Pinot Noir: Until recently Pinot Noir was regarded as the preserve of the southern area around Denmark and Albany, but some exciting wines have appeared from Mount Barker in slightly cooler years.
Shiraz: High quality Shiraz is produced in this region. Great Southern Shiraz exhibits a compelling combination of liquorice, spice, pepper, black cherry and plum. Many producers use well-balanced oak treatment, allowing the fruit quality to fully express itself.
As Great Southern is such a vast region of Western Australia, climate statistics for each of the five subregions are given.
Map Coordinates: 35° 02'S
Altitude: 75 metres (246 feet)
Heat degree days, Oct-Apr: 1495 (cut off at 19ºC (66.2ºF) but otherwise not adjusted)
Growing season rainfall, October - April: 303 millimetres (12 inches)
Mean January temperature: 19°C (66°F)
Relative humidity, October - April, 3 pm: Average 59%
Harvest: Mid March - end April
Map Coordinates: 34° 59'S
Altitude: 50-150 metres (164-492 feet)
Heat degree days, October - April: 1471 (cut off at 19ºC (66.2ºF) but otherwise not adjusted)
Growing season rainfall, Oct-Apr: 354 millimetres (14 inches)
Mean January temperature: 18.7º C (66ºF)
Relative humidity, October - April, 9 am: Average 75%
Harvest: Early March - late April
Map Coordinates: 34° 39'S
Altitude: 200-300 metres (656-984 feet)
Heat degree days, October - April: 1441 (cut off at 19ºC (66.2ºF) but otherwise not adjusted)
Growing season rainfall, October - April: 310 millimetres (12 inches)
Mean January temperature: 19ºC (66ºF):
Relative humidity, October - April, 3 pm: Average 47%
Harvest: Mid March - mid April
Map Coordinates 34° 36'S
Altitude 180-250 metres (590-820 feet)
Heat degree days, October - April 1488 (cut off at 19ºC (66.2ºF) but otherwise not adjusted)
Growing season rainfall, October - April 287 millimetres (11.3 inches)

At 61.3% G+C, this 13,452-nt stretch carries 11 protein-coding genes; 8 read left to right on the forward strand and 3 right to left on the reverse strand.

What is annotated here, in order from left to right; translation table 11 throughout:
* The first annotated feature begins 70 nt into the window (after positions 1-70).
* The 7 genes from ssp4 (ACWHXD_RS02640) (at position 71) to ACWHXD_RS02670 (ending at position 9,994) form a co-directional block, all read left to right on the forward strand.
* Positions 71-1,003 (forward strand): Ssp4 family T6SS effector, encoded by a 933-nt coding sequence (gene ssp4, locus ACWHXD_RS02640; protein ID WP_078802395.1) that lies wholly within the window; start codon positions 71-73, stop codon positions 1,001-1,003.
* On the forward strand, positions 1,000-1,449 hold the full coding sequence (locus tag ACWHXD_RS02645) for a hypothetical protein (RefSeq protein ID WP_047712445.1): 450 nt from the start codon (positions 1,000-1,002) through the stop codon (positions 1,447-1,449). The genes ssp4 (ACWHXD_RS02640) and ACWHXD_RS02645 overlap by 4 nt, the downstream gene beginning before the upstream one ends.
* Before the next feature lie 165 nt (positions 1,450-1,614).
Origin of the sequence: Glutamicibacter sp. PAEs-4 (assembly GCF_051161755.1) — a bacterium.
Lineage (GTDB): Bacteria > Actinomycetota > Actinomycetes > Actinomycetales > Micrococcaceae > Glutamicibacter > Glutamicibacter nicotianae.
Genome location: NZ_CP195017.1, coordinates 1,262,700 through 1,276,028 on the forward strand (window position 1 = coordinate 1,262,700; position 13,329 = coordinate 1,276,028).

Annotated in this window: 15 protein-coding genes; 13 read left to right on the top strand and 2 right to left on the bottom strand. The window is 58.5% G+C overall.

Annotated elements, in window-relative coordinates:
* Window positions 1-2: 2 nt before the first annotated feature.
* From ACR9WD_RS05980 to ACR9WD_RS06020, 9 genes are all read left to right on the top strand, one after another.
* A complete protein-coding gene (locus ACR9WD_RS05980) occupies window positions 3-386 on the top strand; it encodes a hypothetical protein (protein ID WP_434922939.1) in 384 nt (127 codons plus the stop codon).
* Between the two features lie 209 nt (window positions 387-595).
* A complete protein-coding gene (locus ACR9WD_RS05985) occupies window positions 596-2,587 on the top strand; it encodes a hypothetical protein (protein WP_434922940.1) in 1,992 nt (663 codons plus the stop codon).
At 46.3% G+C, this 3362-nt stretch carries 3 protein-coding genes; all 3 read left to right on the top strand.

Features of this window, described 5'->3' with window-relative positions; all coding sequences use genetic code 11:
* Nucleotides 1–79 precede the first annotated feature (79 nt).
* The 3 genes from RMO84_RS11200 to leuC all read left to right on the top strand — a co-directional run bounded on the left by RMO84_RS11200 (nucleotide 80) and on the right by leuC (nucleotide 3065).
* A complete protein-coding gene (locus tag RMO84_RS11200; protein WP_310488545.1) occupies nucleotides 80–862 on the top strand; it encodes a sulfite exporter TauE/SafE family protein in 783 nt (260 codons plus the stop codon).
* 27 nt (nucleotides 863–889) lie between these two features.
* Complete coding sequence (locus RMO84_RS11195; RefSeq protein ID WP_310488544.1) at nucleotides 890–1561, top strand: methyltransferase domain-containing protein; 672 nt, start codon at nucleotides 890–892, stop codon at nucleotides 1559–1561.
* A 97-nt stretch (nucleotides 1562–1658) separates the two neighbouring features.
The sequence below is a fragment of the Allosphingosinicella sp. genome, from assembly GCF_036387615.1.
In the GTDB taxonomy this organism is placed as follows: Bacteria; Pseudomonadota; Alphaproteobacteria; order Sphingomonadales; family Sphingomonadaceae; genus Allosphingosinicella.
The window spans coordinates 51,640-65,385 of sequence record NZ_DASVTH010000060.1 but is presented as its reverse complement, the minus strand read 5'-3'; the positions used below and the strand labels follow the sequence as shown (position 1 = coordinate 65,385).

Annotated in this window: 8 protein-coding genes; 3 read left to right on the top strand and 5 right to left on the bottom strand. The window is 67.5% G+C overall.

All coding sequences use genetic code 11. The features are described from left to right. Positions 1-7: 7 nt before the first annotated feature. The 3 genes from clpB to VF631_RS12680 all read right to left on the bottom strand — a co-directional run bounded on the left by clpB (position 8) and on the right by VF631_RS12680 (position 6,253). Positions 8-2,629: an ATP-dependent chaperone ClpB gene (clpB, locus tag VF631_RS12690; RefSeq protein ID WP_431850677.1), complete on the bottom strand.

Mean January temperature 19ºC (66ºF)
Relative humidity, October - April, 3 pm Average 55%
Harvest Early March - mid April
Map Coordinates 34° 10'S
Altitude 250-300 metres (820-984 feet)
Heat degree days, October - April 1441 (cut off at 19°C (66.2ºF) but not otherwise adjusted)
Growing season rainfall, October - April 310 millimetres (12.2 inches)
Mean January temperature 19ºC (66ºF)
Relative humidity, October - April 54%
Harvest Mid March -early May
Rick Hoyle-Mills, General Manager, Alkoomi Wines, Frankland River, Western Australia
Alkoomi is the pioneering wine producer of Frankland River, a subregion of the Great Southern, and seeks to produce wines of great regional and varietal integrity.
Rick Hoyle-Mills, General Manager of Alkoomi, says to achieve this, each site on the 105-hectare vineyard has been carefully chosen to suit the variety planted to ensure the maximum potential of a given variety can be achieved when made to wine.
"First recognized in the 1950s as having excellent prospects for the growing and ripening of wine grapes, the region's combination of lateritic gravels, clay sub-soils and Continental climate are ideal for a range of grape varieties, including Cabernet Sauvignon, Shiraz, Sauvignon Blanc, Riesling and Semillon.
"Today Alkoomi produces wines that are sold in 26 countries worldwide and is proud to be a part of the Frankland River wine region."